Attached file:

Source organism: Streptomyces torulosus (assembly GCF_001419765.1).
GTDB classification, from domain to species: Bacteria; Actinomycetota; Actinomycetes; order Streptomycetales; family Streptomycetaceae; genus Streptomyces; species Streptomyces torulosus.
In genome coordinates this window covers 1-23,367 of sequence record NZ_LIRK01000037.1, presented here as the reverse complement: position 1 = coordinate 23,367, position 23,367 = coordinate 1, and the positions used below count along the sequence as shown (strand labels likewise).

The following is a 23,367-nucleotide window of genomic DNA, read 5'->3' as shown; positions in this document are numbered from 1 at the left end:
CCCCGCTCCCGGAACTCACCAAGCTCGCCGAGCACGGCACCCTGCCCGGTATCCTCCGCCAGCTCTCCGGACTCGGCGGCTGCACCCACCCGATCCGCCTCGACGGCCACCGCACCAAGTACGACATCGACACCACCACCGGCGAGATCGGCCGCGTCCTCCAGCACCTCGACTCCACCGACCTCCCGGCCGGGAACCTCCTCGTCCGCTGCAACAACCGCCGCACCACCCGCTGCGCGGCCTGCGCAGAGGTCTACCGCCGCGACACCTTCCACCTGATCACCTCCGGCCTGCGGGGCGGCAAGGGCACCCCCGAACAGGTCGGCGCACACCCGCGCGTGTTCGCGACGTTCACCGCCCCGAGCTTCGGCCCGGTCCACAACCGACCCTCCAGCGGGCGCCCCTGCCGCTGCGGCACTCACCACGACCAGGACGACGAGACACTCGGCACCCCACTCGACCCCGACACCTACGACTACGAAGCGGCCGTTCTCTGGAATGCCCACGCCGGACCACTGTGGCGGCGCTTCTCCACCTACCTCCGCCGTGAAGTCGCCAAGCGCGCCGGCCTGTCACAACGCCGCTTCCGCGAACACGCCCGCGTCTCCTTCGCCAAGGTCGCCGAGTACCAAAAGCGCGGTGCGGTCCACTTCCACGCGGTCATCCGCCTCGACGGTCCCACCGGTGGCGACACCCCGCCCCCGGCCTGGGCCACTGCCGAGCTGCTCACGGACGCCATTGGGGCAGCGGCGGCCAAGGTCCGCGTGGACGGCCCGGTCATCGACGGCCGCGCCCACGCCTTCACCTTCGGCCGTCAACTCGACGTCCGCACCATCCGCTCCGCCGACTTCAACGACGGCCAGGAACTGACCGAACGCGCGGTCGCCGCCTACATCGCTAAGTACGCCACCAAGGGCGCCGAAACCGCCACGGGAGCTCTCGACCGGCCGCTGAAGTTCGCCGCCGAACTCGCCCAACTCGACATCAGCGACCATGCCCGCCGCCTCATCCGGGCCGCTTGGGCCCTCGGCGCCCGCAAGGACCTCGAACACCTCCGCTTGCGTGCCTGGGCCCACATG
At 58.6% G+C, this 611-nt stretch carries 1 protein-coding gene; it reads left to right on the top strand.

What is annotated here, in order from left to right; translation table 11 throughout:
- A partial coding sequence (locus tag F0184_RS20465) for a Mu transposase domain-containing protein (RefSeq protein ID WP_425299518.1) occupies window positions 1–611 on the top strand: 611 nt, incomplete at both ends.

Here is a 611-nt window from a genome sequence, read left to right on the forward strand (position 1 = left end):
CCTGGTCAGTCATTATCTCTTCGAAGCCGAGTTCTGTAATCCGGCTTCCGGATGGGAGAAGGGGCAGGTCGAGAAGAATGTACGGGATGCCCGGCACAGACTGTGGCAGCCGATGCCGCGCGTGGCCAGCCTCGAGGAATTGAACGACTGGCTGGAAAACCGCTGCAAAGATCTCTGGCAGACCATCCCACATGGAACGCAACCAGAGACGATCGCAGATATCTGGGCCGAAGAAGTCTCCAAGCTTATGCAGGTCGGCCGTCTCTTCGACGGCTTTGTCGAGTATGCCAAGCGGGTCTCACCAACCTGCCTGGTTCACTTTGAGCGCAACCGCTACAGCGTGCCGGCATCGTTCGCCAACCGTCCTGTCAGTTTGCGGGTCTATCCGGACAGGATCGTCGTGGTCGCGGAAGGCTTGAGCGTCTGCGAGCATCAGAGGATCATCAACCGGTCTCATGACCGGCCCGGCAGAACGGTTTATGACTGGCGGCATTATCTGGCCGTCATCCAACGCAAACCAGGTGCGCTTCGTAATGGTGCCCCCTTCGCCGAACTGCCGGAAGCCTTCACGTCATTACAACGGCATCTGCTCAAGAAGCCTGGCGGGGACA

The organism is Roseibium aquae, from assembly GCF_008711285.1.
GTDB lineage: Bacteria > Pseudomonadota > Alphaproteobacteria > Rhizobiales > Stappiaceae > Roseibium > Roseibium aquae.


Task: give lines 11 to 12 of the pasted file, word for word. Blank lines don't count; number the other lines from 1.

The organism is Roseibium aquae, from assembly GCF_008711285.1.
GTDB lineage: Bacteria > Pseudomonadota > Alphaproteobacteria > Rhizobiales > Stappiaceae > Roseibium > Roseibium aquae.